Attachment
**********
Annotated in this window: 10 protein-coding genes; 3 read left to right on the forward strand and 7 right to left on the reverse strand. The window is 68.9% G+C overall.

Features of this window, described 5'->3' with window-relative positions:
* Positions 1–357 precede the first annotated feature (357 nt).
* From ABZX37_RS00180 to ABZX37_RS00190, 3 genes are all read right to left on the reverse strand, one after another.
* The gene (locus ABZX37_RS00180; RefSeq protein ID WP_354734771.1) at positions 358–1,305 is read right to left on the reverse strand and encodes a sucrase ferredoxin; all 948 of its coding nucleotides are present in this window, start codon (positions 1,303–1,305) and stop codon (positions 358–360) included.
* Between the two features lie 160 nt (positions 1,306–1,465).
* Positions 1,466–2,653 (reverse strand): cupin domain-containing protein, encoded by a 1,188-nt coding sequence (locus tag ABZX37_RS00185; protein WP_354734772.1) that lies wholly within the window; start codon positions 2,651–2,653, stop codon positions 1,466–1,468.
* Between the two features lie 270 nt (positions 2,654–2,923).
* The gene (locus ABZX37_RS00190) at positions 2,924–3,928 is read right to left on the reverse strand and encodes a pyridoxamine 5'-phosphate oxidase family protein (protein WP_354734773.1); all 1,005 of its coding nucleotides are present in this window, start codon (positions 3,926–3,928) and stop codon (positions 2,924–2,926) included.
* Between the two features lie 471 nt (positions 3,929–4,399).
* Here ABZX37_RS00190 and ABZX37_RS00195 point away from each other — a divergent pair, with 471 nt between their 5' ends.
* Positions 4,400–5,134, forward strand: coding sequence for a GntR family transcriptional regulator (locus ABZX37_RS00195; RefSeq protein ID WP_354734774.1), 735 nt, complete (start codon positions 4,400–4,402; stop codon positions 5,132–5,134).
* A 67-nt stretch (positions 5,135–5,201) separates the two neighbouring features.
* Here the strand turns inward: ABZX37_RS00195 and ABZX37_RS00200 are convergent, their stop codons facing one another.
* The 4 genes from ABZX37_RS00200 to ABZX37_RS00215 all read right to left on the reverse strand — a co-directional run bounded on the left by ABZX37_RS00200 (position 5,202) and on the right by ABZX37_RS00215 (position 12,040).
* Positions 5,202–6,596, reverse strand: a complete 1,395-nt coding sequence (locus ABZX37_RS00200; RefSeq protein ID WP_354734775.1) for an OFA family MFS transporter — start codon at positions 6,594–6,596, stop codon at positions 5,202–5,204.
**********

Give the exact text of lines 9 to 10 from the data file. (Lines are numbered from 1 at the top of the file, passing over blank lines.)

* The gene (locus ABZX37_RS00190) at positions 2,924–3,928 is read right to left on the reverse strand and encodes a pyridoxamine 5'-phosphate oxidase family protein (protein WP_354734773.1); all 1,005 of its coding nucleotides are present in this window, start codon (positions 3,926–3,928) and stop codon (positions 2,924–2,926) included.
* Between the two features lie 471 nt (positions 3,929–4,399).